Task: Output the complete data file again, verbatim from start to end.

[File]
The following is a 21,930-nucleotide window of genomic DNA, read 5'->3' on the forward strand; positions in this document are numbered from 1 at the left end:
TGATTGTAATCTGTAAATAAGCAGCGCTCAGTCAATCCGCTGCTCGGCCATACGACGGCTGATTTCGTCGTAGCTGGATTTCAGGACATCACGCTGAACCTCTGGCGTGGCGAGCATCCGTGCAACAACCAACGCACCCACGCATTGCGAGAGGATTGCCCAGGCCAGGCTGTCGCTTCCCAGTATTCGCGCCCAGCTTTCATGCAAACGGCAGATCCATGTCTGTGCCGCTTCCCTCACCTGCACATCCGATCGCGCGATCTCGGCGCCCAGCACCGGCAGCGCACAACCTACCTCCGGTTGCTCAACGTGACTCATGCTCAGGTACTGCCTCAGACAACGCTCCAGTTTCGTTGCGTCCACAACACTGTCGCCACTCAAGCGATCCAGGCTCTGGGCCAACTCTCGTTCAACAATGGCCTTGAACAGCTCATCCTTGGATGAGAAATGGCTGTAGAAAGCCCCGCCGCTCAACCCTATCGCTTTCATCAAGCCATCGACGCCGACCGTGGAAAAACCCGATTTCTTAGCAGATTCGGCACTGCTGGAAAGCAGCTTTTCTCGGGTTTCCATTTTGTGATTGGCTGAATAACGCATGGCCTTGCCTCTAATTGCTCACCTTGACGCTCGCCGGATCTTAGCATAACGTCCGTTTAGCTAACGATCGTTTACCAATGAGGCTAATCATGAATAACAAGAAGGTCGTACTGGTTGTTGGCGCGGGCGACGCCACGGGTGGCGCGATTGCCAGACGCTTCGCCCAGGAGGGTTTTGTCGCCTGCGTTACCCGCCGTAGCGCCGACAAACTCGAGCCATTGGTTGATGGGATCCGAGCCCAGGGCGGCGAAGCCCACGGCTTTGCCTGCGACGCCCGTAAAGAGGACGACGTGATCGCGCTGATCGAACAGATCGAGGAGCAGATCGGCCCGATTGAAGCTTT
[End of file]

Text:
The following is a 21,930-nucleotide window of genomic DNA, read 5'->3' on the forward strand; positions in this document are numbered from 1 at the left end:
TGATTGTAATCTGTAAATAAGCAGCGCTCAGTCAATCCGCTGCTCGGCCATACGACGGCTGATTTCGTCGTAGCTGGATTTCAGGACATCACGCTGAACCTCTGGCGTGGCGAGCATCCGTGCAACAACCAACGCACCCACGCATTGCGAGAGGATTGCCCAGGCCAGGCTGTCGCTTCCCAGTATTCGCGCCCAGCTTTCATGCAAACGGCAGATCCATGTCTGTGCCGCTTCCCTCACCTGCACATCCGATCGCGCGATCTCGGCGCCCAGCACCGGCAGCGCACAACCTACCTCCGGTTGCTCAACGTGACTCATGCTCAGGTACTGCCTCAGACAACGCTCCAGTTTCGTTGCGTCCACAACACTGTCGCCACTCAAGCGATCCAGGCTCTGGGCCAACTCTCGTTCAACAATGGCCTTGAACAGCTCATCCTTGGATGAGAAATGGCTGTAGAAAGCCCCGCCGCTCAACCCTATCGCTTTCATCAAGCCATCGACGCCGACCGTGGAAAAACCCGATTTCTTAGCAGATTCGGCACTGCTGGAAAGCAGCTTTTCTCGGGTTTCCATTTTGTGATTGGCTGAATAACGCATGGCCTTGCCTCTAATTGCTCACCTTGACGCTCGCCGGATCTTAGCATAACGTCCGTTTAGCTAACGATCGTTTACCAATGAGGCTAATCATGAATAACAAGAAGGTCGTACTGGTTGTTGGCGCGGGCGACGCCACGGGTGGCGCGATTGCCAGACGCTTCGCCCAGGAGGGTTTTGTCGCCTGCGTTACCCGCCGTAGCGCCGACAAACTCGAGCCATTGGTTGATGGGATCCGAGCCCAGGGCGGCGAAGCCCACGGCTTTGCCTGCGACGCCCGTAAAGAGGACGACGTGATCGCGCTGATCGAACAGATCGAGGAGCAGATCGGCCCGATTGAAGCTTT